Rick Perry Fights Back, Misses the Mark, in 3rd GOP Debate
Texas Governor Rick Perry came out on the offensive in last night’s GOP debate in Orlando, an attempted to rebound from a shaky debate performance last week. He remained the top target of his fellow presidential hopefuls, but Perry seemed more prepared for the criticism.
The governor delivered his strongest defenses to date for two topics that have been nagging him on the campaign trail. When his main GOP opponent former Massachusetts governor Mitt Romney labeled Perry soft on immigration, Perry talked about the millions he’s spent on border security and held firm to his support of a Texas law that provides in-state tuition for some children of illegal immigrants.
“If you say that we should not education children who have come into our state for no other reason than they’ve been brought there by no fault of their own, I don’t think you have a heart,” Perry said.
The governor was also ready when Minnesota congresswoman Michele Bachmann said lobbyists and their money were the reason he attempted to mandate a cervical cancer vaccine for young girls.
“I got lobbied on this issue,” Perry said, “I got lobbied by a 31-year-old young lady who had stage four cervical cancer. I spent a lot of time with her. She came by my office. She talked with me about this program.”
But he appeared to falter when talking about his campaign theme of “Getting America Working Again,” especially when Fox News anchor Bret Baier asked just how he would create jobs.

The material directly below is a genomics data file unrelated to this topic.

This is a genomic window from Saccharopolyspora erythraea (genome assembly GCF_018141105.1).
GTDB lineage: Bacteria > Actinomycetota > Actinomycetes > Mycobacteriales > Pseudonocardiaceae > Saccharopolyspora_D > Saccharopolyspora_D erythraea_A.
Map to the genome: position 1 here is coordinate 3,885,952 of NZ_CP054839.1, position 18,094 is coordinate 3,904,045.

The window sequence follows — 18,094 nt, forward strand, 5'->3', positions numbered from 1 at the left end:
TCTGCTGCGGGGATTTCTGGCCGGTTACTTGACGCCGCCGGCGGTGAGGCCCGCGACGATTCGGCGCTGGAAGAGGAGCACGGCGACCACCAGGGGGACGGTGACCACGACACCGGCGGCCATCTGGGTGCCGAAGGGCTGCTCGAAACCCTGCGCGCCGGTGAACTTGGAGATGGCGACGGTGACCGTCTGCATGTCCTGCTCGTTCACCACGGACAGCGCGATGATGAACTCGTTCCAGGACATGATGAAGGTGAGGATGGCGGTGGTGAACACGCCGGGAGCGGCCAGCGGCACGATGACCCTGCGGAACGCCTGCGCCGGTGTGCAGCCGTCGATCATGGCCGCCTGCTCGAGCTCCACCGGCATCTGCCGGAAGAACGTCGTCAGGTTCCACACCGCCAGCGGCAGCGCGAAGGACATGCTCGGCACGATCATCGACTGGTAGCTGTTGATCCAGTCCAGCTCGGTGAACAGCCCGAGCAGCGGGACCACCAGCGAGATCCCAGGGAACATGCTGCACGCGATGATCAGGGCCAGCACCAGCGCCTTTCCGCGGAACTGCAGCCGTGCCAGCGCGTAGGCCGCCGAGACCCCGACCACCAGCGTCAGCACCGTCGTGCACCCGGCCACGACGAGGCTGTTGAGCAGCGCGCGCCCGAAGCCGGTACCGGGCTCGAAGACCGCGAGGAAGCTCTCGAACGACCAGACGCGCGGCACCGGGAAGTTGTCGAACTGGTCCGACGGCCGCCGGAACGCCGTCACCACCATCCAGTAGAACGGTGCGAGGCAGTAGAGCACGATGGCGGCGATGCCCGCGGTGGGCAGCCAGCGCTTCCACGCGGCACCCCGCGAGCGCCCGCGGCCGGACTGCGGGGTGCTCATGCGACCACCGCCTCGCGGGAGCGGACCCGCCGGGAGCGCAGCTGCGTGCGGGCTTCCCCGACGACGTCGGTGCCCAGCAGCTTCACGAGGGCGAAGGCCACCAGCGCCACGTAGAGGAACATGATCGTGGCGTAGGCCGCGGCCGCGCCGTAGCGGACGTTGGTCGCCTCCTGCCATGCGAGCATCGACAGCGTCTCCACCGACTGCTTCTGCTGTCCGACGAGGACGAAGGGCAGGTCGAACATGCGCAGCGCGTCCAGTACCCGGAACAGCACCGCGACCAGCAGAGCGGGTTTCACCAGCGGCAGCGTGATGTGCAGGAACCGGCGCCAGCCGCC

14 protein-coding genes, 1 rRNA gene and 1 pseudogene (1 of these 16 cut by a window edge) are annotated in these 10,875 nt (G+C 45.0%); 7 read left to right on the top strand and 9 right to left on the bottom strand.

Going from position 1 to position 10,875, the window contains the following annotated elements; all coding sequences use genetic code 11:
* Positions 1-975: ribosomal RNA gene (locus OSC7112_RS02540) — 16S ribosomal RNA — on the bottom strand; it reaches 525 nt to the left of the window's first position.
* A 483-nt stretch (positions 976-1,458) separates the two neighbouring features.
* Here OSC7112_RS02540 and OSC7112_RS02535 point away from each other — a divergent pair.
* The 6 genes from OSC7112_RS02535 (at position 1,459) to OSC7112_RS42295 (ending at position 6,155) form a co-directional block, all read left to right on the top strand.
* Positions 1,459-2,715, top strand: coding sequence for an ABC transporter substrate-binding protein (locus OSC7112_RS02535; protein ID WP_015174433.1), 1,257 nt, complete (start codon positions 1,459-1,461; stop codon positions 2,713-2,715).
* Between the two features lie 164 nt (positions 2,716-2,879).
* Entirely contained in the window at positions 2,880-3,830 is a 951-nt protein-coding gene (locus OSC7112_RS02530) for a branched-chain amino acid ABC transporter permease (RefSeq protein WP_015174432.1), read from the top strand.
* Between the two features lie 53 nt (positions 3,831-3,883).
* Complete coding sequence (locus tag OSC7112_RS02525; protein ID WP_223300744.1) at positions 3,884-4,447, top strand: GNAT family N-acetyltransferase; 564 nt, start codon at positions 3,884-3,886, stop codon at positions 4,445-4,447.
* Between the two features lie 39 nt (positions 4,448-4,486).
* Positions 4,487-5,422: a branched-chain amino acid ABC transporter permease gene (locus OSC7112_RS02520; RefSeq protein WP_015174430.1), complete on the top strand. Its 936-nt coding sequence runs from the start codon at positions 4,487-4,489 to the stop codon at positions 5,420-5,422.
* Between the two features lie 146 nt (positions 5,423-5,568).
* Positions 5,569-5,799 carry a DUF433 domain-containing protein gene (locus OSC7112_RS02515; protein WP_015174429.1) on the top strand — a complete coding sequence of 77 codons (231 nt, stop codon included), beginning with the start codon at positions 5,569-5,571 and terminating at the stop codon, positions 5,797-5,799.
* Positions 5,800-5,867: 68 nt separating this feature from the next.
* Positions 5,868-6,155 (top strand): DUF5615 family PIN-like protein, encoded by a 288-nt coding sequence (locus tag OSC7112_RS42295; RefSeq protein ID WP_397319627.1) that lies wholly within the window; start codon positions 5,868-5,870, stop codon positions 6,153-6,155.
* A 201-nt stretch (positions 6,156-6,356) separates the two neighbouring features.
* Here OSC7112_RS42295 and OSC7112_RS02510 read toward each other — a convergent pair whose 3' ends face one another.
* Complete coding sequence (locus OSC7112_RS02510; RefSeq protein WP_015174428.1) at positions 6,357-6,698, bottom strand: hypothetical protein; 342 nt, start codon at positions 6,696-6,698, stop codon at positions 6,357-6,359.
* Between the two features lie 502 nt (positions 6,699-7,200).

“Most of the people on the stage – opponents – have a specific jobs plan on paper that people can read. Where’s your jobs plan?” Baier asked.
“Well you’ll see a more extensive jobs plan. But the fact of the matter is you look at the state of Texas and see what we’ve done there,” Perry said.
That’s been a common tactic for Governor Perry. He’s always said he’s a results guy when working with the state legislature, giving grand themes for what he’d like to see accomplished but leaving most of the details to lawmakers.
That may not work on the national stage. Mitt Romney was ready to talk about his jobs plan beginning with lowering business taxes. And continuing through four points from the 59-point jobs plan he’s released.
Romney also found time to dig at what he hopes is becoming a sore spot for Governor Perry – social security. Rick Perry managed to get in a few jabs at Romney on Massachusetts mandated health care plan. Perry calls it Romney-care. In the end the debate did little to dispel the notion that the GOP nomination is quickly becoming a two person race.